Environmental Affairs Symposium 2014 at Lewis & Clark College explores this era of the Anthropocene via keynote dialogue, a wide range of scholarly sessions, and other events designed for participants to forge new environmental identities with eyes wide open to contemporary ideas—ultimately to recapture imagination and hope in a world shaped by the earthbound.

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Alex Trembath Speaks at SUNY-ESF Symposium on New American Environmentalism

A group of leading environmental scientists and policy experts will gather Sept. 11 at the SUNY College of Environmental Science and Forestry (ESF) to discuss a New American Environmentalism. Participating in a symposium held in connection with the inauguration of ESF's new president, the panelists will represent ESF and several other institutions: Syracuse University, the Mohawk Council of the Akwesasne, the U.S. Green Building Council, the Breakthrough Institute, and the University of Manchester, UK.

Titled "Foundations for a New American Environmentalism," the symposium's objectives are to invite reflection on the values, visions and strategies that have characterized environmentalism in the past, lay the groundwork for a continuing national conversation informed by science and compassion, and motivate and empower a new generation of students, citizens and young academics to re-imagine and reinvent the future in ways that enrich and strengthen relationships with the communities that form the living planet.

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Ted Nordhaus Speaks on “Innovation and a Carbon Tax: Unexpected Views from the Right and Left”

Australia has just repealed one, South Africa is just getting one going, and British Columbia has a popular one that nobody seems to know about. In the United States, it is generating ever more divisiveness — or is it? Discover the unexpected areas where the right and the left agree and disagree on a carbon tax. Learn their thoughts on innovation and climate policies through a thought-provoking panel co-organized by the R Street Institute and Future 500.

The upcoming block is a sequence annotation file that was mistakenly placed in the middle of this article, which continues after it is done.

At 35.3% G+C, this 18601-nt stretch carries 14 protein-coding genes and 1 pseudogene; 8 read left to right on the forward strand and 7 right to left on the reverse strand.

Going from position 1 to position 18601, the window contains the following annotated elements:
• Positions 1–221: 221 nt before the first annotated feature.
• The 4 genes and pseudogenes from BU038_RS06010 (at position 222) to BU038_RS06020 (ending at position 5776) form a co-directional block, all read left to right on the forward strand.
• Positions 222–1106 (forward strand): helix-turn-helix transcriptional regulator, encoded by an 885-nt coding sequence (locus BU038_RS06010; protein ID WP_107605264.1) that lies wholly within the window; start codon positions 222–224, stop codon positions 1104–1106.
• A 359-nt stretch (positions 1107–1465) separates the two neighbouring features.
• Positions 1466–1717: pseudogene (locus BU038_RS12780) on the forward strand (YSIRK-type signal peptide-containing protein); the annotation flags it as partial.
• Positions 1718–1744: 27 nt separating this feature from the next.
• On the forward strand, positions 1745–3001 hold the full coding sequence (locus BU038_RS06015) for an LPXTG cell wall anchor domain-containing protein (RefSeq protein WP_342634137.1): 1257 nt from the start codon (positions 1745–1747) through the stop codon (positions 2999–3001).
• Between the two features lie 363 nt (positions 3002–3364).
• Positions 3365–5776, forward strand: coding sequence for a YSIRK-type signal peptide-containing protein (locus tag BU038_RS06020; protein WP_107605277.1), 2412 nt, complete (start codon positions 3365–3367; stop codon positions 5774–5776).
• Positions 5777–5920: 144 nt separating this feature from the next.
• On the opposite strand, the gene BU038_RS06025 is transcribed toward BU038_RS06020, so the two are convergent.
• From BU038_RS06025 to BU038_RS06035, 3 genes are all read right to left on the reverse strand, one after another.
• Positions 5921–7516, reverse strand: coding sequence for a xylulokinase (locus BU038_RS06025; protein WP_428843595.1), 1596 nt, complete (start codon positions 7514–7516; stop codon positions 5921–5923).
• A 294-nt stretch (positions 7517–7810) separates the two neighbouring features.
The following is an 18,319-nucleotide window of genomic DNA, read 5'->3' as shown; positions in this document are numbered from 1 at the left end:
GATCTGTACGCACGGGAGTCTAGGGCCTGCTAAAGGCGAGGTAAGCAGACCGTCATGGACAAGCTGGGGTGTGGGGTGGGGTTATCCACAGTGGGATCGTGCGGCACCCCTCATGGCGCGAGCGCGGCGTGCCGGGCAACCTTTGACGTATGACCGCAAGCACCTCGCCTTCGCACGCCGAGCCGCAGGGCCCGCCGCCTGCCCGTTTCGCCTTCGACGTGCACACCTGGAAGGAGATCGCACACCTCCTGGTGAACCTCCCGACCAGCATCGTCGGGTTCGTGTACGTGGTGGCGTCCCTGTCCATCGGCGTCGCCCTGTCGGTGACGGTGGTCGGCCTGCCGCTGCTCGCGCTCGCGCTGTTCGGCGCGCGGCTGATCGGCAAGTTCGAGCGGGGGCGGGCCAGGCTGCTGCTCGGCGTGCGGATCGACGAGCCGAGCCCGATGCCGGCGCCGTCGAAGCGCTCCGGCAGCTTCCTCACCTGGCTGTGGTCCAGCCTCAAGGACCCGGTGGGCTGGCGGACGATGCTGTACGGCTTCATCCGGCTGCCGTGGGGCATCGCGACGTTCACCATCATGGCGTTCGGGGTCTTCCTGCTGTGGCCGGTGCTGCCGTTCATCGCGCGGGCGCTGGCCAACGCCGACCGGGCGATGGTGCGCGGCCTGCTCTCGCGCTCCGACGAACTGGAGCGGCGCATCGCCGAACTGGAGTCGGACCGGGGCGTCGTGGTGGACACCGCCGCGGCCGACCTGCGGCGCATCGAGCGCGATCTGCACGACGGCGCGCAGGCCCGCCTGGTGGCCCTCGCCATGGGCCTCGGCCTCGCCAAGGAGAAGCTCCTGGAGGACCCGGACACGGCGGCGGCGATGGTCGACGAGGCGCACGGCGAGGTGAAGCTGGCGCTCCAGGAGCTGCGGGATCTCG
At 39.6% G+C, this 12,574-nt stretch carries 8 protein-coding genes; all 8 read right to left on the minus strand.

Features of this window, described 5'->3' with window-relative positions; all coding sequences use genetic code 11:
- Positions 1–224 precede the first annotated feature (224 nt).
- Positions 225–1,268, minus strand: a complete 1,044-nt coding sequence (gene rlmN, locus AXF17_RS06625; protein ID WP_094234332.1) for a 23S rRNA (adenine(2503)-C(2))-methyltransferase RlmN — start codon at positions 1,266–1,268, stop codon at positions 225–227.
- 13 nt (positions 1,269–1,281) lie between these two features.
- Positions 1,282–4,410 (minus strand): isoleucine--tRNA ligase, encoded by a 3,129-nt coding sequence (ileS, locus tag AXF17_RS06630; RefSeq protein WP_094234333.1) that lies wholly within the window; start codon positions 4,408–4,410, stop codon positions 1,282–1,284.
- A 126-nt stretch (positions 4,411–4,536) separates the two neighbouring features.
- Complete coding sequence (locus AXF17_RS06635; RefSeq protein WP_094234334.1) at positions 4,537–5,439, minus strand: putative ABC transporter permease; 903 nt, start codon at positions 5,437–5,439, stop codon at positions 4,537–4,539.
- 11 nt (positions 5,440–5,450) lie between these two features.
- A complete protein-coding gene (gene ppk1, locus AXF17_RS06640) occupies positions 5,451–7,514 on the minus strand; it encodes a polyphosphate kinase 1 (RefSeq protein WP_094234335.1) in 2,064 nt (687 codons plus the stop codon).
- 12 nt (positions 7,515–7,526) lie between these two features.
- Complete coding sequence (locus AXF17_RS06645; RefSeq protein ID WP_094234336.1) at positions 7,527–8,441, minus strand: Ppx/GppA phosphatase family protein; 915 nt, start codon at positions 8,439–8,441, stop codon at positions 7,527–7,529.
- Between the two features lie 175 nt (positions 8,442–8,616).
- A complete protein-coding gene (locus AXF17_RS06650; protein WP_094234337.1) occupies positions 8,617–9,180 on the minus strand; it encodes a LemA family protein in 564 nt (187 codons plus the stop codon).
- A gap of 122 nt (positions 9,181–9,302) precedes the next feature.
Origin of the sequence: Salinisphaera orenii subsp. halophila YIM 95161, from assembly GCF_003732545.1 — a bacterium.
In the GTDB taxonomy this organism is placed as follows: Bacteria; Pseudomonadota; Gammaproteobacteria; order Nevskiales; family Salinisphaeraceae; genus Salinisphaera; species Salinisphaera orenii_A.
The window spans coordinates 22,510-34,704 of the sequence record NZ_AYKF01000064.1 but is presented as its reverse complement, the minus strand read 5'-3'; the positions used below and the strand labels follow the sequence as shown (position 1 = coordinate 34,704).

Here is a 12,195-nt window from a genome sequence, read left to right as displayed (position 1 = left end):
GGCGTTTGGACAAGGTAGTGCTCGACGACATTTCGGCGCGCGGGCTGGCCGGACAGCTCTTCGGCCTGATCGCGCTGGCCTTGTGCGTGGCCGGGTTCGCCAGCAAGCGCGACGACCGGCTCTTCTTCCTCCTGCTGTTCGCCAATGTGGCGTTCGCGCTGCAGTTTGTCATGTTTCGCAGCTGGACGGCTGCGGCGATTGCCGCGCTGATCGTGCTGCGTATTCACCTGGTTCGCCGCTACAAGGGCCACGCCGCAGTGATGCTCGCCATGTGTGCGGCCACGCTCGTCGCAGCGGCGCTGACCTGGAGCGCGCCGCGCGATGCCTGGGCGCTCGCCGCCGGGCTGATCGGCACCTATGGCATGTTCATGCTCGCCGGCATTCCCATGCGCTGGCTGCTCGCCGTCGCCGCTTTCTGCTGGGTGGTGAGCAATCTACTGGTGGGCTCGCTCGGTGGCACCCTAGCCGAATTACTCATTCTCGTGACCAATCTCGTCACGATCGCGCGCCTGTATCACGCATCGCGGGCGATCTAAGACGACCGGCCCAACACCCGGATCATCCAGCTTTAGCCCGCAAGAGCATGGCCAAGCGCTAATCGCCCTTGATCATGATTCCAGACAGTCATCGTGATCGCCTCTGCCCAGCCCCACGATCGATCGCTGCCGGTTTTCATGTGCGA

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Michael Shellenberger and Ted Nordhaus to speak at Aquarium of the Pacific

Breakthrough cofounders will present two of the four lectures as part of the Aquatic Academy series hosted by the Aquarium of the Pacific in Long Beach, CA.  On Tuesday, May 6th Michael Shellenberger will address The Need For A New Kind of Environmentalism: One That Focuses on The Welfare of Humans in the Post Modern World. 
The following week, on Tuesday, May 13th, Ted Nordhaus will present with the CEO and President of Occidental Petroleum, Steve Chazen. They will discuss the topic The Role of Energy in Our Future…Kinds and Amounts in the Developed and Developing World. 

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Ends & Means Luncheon, Sponsored by Will Evers, Jr., Member of The Pacific-Union Club

For over thirty years, Ends & Means has brought politicians, economists, diplomats, scientists, medical researchers, inventors, business leaders, doctors, attorneys, journalists, artists, venture capitalists, clergy, district attorneys, activists, and other community leaders and change agents to speak and discuss issues over lunch in a non-partisan, off-the-record, think tank environment. Last month, Ends & Means focused on the science behind climate change, and the expected planetary impacts. This month, our focus shifts to the question "what can and should be done to deal with it?" and how ecomodernism can offer a framework for the future. 

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New Nukes: Policy Steps for Innovation for Environment and Economy

The Breakthrough Institute will discuss their recently released evaluation of different advanced nuclear technologies and propose a policy framework to transform nuclear from a sector that has historically resisted change to one in which rapid innovation is possible. Their framework argues that the key factors to making nuclear cheap are safety, modularity, readiness, and efficiency. A focus on these factors could significantly bring down the costs of advanced nuclear reactors.